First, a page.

The latest developments in LeRoy include the arrival and press release of a New Jersey doctor who specializes in identifying a syndrome called PANDAS (Pediatric Acute Neurological Disorder Associated with Streptococcus) or as its apparently been renamed, PANS (Pediatric Acute Neurological Syndrome). So, if we may take a step back and look at the current top contenders for culprits, we have:
- Mass Hysteria (a syndrome)
- PANS (a syndrome)
- An unproven link between TCE and Tourette’s-like symptoms
Doctor Trifiletti states that mass hysteria is a “diagnosis of exclusion,” basically meaning a diagnosis of last resort. But his own pet disorder is in fact no more specific than mass hysteria at all. Whereas mass hysteria is thought to be brought on by stress, PANDAS is believed to be brought on by Streptococcus (strep throat, basically). The only reason one might be perceived as better than the other is if we dismiss the idea of communicable psychological disorder.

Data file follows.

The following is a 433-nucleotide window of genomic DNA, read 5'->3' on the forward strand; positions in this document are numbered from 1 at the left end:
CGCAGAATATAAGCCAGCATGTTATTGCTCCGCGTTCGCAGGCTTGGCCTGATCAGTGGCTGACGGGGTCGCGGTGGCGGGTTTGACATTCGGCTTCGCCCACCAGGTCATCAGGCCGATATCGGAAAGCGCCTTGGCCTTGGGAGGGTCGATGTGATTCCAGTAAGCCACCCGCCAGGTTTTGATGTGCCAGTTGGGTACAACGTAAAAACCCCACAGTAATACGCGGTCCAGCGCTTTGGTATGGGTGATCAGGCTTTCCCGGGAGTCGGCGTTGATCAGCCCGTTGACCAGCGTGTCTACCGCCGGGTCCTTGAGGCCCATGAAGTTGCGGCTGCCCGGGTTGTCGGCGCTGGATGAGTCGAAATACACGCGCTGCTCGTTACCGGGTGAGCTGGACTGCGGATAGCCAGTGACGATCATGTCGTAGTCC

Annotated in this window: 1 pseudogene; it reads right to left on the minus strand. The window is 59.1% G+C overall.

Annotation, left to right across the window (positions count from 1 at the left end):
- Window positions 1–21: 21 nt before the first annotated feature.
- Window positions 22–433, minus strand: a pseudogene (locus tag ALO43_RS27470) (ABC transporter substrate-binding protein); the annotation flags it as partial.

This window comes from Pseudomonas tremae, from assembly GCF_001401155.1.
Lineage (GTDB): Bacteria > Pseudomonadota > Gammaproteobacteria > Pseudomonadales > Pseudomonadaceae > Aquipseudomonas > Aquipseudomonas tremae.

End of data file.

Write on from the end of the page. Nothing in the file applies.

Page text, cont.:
But that the name PANDAS was changed to PANS suggests that this link, too, is in doubt. Or at least, perhaps more links have emerged. PANDAS is not even recognized officially as any kind of disorder at all.
As a person who blogs about and dearly loves science, I would never suggest that finding the actual cause of the LeRoy girls’ symptoms is unimportant. But looking at the current list of suspects, you do have to wonder what immediate benefit that answer will provide those girls and their parents?
I’ve discussed what a syndrome is before, but basically: it’s a set of symptoms with no known cause. If the three best answers include two syndromes and a potential red herring, aren’t we back where we began?
The treatment for PANDAS appears to be a course of antibiotics and vitamins. The treatment for mass hysteria is a few trips to the psychologist and maybe a course of anti-anxiety medication. The treatment for the TCE “intoxication” would probably depend on whether or not that actually exists.
Maybe its time to focus on getting those kids better.